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Jamestown Settlement Panel Discussion on March 22 Examines the 400-Year Anniversary of 1622 Turning Point in Powhatan-English Relations

WILLIAMSBURG, Va., March 17, 2022 – Jamestown Settlement, a museum of 17th-century Virginia history and culture, will present “Strategy & Strength: Commemorating the 1622 Powhatan Offensive” with a free panel discussion at 5 p.m. on Tuesday, March 22 that explores the 400th anniversary of pivotal 1622 events that led to a turning point in Powhatan and English relations.

Chickahominy Indian Chief Stephen R. Adkins and member of the Jamestown-Yorktown Foundation Board of Trustees will moderate the one-hour public panel discussion featuring scholars and members of Virginia’s tribal communities to explore the events of 1622.

Panelists will include:
– Martha W. McCartney, noted historian, author and researcher for the Jamestown-Yorktown Foundation
– Dr. Helen Rountree, cultural anthropologist and Old Dominion University professor emerita
– Martin Saniga, supervisor of the American Indian Initiative at The Colonial Williamsburg Foundation and citizen of the Sappony Tribe (Halifax County, Virginia and Person County, North Carolina)

On March 22 in 1622, Powhatan warriors under the leadership of Opechancanough and Opitchapam organized a widespread coordinated military attack on expanding English settlements and encroachment on Powhatan land, sparking the second Anglo-Powhatan War that persisted throughout the next decade. These events set forth a defining moment in Powhatan-English relations.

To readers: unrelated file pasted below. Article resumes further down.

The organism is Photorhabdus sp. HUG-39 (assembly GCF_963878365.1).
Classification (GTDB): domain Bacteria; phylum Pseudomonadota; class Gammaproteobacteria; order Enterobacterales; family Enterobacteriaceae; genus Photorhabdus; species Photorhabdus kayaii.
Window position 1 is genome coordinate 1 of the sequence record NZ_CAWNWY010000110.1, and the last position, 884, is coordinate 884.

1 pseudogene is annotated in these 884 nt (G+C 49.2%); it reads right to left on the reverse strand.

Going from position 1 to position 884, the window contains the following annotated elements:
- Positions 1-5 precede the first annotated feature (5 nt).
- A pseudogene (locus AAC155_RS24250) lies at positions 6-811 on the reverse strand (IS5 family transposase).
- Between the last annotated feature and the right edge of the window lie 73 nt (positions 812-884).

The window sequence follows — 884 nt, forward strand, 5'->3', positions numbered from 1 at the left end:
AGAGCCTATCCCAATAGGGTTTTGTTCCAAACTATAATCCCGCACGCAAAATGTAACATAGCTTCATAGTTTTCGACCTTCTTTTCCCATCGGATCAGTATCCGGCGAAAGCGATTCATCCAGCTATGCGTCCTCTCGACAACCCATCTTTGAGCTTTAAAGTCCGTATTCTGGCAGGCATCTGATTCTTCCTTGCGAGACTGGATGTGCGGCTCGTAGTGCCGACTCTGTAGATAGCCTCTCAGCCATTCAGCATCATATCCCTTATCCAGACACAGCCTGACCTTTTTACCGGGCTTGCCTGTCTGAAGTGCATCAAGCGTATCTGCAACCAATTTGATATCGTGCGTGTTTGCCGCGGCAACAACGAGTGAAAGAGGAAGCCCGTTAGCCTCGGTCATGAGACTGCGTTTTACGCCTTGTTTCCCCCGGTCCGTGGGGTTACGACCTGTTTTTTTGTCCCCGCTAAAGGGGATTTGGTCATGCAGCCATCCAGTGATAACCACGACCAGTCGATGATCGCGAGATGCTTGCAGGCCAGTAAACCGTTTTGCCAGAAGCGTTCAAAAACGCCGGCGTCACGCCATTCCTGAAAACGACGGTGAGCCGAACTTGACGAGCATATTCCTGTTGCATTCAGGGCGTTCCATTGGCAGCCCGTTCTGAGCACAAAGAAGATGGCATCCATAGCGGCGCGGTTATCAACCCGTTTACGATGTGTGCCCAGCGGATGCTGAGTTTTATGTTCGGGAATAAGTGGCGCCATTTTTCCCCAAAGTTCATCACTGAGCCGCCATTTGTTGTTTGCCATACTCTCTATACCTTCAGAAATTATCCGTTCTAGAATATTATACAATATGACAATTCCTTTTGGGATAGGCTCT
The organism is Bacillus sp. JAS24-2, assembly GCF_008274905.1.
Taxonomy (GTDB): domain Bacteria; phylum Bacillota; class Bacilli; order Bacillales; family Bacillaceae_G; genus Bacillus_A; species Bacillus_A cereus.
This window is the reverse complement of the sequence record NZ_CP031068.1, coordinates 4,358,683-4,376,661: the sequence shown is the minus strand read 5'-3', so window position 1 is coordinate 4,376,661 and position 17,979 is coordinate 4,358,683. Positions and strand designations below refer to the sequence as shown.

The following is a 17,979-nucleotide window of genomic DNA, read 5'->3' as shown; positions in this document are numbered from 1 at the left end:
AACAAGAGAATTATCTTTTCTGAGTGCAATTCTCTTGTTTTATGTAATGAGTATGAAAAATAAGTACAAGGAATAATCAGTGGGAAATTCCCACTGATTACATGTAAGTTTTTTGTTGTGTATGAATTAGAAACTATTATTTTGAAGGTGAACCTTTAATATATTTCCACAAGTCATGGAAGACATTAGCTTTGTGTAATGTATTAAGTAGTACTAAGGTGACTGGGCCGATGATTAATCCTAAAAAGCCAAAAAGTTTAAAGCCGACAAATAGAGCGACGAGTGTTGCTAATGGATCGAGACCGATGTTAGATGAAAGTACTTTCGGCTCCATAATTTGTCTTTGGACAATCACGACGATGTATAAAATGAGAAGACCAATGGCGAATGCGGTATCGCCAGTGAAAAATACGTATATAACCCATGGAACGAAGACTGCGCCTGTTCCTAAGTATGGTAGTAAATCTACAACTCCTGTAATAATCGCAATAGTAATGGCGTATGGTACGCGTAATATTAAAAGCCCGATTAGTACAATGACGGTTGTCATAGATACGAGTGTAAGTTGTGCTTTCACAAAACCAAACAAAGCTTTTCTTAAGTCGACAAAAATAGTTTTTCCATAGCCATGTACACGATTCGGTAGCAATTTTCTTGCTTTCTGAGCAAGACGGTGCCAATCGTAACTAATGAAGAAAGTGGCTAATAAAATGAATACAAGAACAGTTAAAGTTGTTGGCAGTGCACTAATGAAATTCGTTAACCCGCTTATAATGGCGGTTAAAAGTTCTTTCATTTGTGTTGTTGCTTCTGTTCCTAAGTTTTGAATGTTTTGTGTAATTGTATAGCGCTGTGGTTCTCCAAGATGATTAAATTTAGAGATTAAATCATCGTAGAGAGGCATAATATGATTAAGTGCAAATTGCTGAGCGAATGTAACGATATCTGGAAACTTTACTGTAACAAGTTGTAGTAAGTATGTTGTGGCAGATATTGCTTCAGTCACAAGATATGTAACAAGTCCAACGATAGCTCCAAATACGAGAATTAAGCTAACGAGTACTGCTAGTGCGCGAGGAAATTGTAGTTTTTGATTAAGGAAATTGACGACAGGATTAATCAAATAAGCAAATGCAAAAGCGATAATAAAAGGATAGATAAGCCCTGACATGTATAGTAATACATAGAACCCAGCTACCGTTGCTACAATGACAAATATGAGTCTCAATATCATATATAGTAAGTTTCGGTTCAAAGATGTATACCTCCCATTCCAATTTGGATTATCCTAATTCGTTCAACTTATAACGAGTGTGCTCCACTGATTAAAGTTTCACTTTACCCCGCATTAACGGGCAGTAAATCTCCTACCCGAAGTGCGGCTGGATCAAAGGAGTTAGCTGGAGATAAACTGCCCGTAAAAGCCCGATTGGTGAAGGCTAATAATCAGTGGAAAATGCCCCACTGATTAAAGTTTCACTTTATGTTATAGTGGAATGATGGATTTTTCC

Scholars will examine the 1622 events, including written descriptions by English colonists, which some historians regard as propaganda and rationale for further settlement and warfare in Virginia. Adkins hopes the panel discussion will offer a new perspective on the historical account through the lens of Indigenous peoples.

“For four centuries, the history of Virginia’s Indigenous peoples has been held hostage,” said Adkins, who noted that the traditional accounts of March 22, 1622, are told from an English viewpoint. “The panel discussion will examine facts that precipitated the 1622 attack and, perhaps, mitigate the guilt and shame that students like me felt when we were exposed to the subject in elementary school.”

The panel discussion, followed by an audience Q&A session, will begin at 5 p.m. on March 22 in the Robins Foundation Theater and will be available for audiences to view both in-person and virtually. Space is limited for this free community program, and advance online registration is required at jyfmuseums.org/1622panel.

To learn more about these historic events, read “The Tragedy of 1622” blog by Jamestown Settlement Historian Nancy Egloff and visit Jamestown Settlement to view a new 1622 exhibit debuting this week in the museum’s permanent exhibition galleries, open daily 9 a.m. to 5 p.m.

The 1622 panel discussion, a project of the Jamestown-Yorktown Foundation Indigenous Peoples Initiative, is supported by private funds from the Jamestown-Yorktown Foundation, Inc.

About Jamestown Settlement

Jamestown Settlement, open 9 a.m. to 5 p.m. daily and located on Route 31 just southwest of Williamsburg, explores the world of America’s first permanent English colony and the Powhatan Indian, English and West Central African cultures that converged in the 17th century through immersive indoor exhibits and outdoor living-history experiences. The museum is administered by the Jamestown-Yorktown Foundation, an educational agency of the Commonwealth of Virginia accredited by the American Alliance of Museums.

For more information, visit jyfmuseums.org or call (757) 253-4838. Follow us on social media @jyfmuseums.